The object of this book is to enable the beginner to learn to make simple mechanical drawings without the aid of an instructor, and to create an interest in the subject by giving examples such as the machinist meets with in his every-day workshop practice. The plan of representing in many examples the pencil lines, and numbering the order in which they are marked, the author believes to possess great advantages for the learner, since it is the producing of the pencil lines that really proves the study, the inking in being merely a curtailed repetition of the pencilling. Similarly when the drawing of a piece, such, for example, as a fully developed screw thread, is shown fully developed from end to end, even though the pencil lines were all shown, yet the process of construction will be less clear than if the process of development be shown gradually along the drawing. Thus beginning at an end of the example the first pencil lines only may be shown, and as the pencilling progresses to the right-hand, the development may progress so that at the other or left-hand end, the finished inked in and shaded thread may be shown, and between these two ends will be found a part showing each stage of development of the thread, all the lines being numbered in the order in which they were marked. This prevents a confusion of lines, and makes it more easy to follow or to copy the drawing.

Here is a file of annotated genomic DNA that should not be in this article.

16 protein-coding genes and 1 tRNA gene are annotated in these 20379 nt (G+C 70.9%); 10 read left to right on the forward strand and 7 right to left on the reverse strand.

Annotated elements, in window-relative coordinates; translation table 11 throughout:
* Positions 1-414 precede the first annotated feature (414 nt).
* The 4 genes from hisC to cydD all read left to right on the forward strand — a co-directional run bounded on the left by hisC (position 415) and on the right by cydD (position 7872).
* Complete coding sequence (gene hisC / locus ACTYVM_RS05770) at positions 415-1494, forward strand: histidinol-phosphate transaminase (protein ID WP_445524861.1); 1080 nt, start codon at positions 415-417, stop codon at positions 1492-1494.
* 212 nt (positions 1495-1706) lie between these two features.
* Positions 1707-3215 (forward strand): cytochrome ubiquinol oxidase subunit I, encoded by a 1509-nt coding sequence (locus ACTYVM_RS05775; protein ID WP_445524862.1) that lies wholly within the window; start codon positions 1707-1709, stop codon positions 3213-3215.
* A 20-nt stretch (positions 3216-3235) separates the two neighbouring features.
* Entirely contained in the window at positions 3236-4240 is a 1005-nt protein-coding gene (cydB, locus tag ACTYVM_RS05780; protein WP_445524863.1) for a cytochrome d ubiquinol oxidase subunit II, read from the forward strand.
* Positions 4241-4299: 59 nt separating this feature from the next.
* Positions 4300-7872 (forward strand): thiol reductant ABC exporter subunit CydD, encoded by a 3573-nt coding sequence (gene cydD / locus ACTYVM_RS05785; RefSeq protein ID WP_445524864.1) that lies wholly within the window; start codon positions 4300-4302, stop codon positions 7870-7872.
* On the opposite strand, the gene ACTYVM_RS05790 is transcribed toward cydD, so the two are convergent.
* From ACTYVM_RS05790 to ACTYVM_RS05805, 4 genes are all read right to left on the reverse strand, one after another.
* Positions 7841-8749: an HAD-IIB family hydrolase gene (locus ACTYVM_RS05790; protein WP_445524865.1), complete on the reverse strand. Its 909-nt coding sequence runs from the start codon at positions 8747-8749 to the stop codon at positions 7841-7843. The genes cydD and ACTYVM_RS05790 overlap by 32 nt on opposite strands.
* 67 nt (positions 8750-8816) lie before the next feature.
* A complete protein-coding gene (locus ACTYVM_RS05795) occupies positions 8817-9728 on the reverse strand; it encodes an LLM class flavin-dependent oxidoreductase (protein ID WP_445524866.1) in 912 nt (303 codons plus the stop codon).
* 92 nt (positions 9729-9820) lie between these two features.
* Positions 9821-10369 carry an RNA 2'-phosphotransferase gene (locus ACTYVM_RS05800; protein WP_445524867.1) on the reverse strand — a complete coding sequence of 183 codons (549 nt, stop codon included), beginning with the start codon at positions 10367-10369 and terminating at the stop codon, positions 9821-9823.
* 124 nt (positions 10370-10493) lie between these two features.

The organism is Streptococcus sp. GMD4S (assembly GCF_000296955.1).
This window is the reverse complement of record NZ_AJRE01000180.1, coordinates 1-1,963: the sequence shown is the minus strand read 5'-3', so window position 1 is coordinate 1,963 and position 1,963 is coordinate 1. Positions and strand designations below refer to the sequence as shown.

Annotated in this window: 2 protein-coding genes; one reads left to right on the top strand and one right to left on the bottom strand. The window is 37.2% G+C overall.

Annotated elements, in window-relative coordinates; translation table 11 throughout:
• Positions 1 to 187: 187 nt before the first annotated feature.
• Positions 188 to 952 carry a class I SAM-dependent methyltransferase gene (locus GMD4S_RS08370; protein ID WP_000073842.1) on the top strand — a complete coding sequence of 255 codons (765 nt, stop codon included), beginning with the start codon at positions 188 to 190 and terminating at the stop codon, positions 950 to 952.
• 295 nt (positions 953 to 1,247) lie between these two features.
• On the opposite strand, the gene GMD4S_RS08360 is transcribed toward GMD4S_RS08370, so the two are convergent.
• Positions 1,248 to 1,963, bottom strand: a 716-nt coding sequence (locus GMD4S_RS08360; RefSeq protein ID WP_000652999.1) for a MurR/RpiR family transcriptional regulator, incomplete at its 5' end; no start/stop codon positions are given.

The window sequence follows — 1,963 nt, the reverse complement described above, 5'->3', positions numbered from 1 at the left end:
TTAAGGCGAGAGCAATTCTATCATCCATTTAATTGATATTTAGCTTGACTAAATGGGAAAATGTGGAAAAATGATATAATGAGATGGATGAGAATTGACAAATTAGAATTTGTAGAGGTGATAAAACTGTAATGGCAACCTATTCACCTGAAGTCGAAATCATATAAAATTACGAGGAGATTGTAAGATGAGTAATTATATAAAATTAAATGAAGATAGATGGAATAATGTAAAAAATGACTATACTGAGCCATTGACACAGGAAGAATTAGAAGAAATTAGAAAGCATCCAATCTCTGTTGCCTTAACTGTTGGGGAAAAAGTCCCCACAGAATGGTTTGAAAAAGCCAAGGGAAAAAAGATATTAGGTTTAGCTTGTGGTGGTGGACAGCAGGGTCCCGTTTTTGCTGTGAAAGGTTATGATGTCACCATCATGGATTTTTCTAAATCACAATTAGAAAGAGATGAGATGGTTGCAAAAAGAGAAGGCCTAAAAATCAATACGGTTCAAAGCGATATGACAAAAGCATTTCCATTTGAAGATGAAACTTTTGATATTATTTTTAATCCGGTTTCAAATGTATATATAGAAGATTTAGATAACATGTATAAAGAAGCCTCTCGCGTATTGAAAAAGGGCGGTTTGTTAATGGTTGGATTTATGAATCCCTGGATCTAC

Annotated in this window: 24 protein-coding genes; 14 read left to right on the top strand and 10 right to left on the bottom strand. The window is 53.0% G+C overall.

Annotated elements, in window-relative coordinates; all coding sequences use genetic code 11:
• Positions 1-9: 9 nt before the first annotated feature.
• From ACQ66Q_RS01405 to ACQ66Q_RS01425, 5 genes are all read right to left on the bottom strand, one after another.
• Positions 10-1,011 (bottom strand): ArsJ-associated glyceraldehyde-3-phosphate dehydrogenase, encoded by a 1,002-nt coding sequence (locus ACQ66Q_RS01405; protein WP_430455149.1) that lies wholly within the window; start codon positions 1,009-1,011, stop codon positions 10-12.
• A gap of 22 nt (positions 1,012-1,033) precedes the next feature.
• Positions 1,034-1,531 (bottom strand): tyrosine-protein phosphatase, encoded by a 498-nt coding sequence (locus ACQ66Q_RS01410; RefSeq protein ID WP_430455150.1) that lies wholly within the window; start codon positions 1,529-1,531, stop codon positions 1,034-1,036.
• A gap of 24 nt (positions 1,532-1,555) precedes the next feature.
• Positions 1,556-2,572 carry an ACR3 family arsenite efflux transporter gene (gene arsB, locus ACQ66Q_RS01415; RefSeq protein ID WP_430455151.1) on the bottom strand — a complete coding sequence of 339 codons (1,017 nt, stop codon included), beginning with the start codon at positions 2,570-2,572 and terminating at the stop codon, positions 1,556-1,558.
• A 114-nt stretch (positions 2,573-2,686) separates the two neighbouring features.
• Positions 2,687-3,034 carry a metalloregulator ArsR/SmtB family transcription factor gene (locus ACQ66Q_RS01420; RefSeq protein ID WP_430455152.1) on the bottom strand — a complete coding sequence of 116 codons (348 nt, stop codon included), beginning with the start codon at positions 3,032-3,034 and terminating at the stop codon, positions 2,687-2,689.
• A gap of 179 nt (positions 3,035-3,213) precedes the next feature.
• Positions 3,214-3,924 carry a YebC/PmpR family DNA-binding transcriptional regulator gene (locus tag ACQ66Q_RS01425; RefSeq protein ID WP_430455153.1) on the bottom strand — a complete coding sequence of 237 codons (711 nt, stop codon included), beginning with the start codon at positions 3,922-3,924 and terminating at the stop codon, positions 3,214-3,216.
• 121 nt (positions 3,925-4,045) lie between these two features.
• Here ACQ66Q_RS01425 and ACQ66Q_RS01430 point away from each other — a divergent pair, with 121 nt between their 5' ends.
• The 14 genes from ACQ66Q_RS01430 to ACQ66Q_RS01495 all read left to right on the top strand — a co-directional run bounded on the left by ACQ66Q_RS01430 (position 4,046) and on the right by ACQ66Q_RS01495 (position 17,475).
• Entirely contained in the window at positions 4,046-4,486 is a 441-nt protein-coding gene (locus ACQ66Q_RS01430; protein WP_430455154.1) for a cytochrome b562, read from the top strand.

[iv] It is the numerous inquiries from working machinists for a book of this kind that have led the author to its production, which he hopes and believes will meet the want thus indicated, giving to the learner a sufficiently practical knowledge of mechanical drawing to enable him to proceed further by copying such drawings as he may be able to obtain, or by the aid of some of the more expensive and elaborate books already published on the subject.